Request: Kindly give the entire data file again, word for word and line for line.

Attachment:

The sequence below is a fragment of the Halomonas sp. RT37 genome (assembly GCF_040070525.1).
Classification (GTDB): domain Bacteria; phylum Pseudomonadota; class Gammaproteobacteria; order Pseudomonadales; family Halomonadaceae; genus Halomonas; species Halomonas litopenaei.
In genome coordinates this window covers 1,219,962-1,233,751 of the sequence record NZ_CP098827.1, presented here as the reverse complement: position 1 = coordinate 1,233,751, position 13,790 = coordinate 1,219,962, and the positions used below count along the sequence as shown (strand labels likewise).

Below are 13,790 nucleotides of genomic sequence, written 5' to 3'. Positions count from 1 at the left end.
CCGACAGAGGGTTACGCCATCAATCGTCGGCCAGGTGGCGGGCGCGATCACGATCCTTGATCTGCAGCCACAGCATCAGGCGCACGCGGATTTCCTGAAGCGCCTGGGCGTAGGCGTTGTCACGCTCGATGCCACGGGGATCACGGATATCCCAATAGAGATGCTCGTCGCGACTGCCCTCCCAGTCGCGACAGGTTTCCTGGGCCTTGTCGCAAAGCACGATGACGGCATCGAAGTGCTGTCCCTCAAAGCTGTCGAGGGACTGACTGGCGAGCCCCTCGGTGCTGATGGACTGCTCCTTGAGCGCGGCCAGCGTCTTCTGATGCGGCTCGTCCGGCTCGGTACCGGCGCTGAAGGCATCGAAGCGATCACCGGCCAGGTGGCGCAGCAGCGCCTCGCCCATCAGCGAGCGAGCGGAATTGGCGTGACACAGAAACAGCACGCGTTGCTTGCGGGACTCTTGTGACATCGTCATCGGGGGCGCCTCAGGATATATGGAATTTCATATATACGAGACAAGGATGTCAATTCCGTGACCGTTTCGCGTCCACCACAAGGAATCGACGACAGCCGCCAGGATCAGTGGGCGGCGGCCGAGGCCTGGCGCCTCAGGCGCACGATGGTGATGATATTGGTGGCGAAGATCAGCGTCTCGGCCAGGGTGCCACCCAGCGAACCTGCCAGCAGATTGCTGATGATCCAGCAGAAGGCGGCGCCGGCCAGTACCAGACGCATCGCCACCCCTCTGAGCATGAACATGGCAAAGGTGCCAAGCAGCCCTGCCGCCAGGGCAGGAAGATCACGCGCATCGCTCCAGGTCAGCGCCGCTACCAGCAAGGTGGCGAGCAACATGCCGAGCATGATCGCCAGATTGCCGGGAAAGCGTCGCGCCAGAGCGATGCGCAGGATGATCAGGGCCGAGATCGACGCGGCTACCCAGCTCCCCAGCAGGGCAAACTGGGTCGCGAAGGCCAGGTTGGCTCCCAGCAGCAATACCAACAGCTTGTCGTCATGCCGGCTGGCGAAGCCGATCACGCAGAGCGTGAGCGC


The sequence below is a fragment of the Halomonas sp. RT37 genome (assembly GCF_040070525.1).
Classification (GTDB): domain Bacteria; phylum Pseudomonadota; class Gammaproteobacteria; order Pseudomonadales; family Halomonadaceae; genus Halomonas; species Halomonas litopenaei.
In genome coordinates this window covers 1,219,962-1,233,751 of the sequence record NZ_CP098827.1, presented here as the reverse complement: position 1 = coordinate 1,233,751, position 13,790 = coordinate 1,219,962, and the positions used below count along the sequence as shown (strand labels likewise).

Below are 13,790 nucleotides of genomic sequence, written 5' to 3'. Positions count from 1 at the left end.
CCGACAGAGGGTTACGCCATCAATCGTCGGCCAGGTGGCGGGCGCGATCACGATCCTTGATCTGCAGCCACAGCATCAGGCGCACGCGGATTTCCTGAAGCGCCTGGGCGTAGGCGTTGTCACGCTCGATGCCACGGGGATCACGGATATCCCAATAGAGATGCTCGTCGCGACTGCCCTCCCAGTCGCGACAGGTTTCCTGGGCCTTGTCGCAAAGCACGATGACGGCATCGAAGTGCTGTCCCTCAAAGCTGTCGAGGGACTGACTGGCGAGCCCCTCGGTGCTGATGGACTGCTCCTTGAGCGCGGCCAGCGTCTTCTGATGCGGCTCGTCCGGCTCGGTACCGGCGCTGAAGGCATCGAAGCGATCACCGGCCAGGTGGCGCAGCAGCGCCTCGCCCATCAGCGAGCGAGCGGAATTGGCGTGACACAGAAACAGCACGCGTTGCTTGCGGGACTCTTGTGACATCGTCATCGGGGGCGCCTCAGGATATATGGAATTTCATATATACGAGACAAGGATGTCAATTCCGTGACCGTTTCGCGTCCACCACAAGGAATCGACGACAGCCGCCAGGATCAGTGGGCGGCGGCCGAGGCCTGGCGCCTCAGGCGCACGATGGTGATGATATTGGTGGCGAAGATCAGCGTCTCGGCCAGGGTGCCACCCAGCGAACCTGCCAGCAGATTGCTGATGATCCAGCAGAAGGCGGCGCCGGCCAGTACCAGACGCATCGCCACCCCTCTGAGCATGAACATGGCAAAGGTGCCAAGCAGCCCTGCCGCCAGGGCAGGAAGATCACGCGCATCGCTCCAGGTCAGCGCCGCTACCAGCAAGGTGGCGAGCAACATGCCGAGCATGATCGCCAGATTGCCGGGAAAGCGTCGCGCCAGAGCGATGCGCAGGATGATCAGGGCCGAGATCGACGCGGCTACCCAGCTCCCCAGCAGGGCAAACTGGGTCGCGAAGGCCAGGTTGGCTCCCAGCAGCAATACCAACAGCTTGTCGTCATGCCGGCTGGCGAAGCCGATCACGCAGAGCGTGAGCGC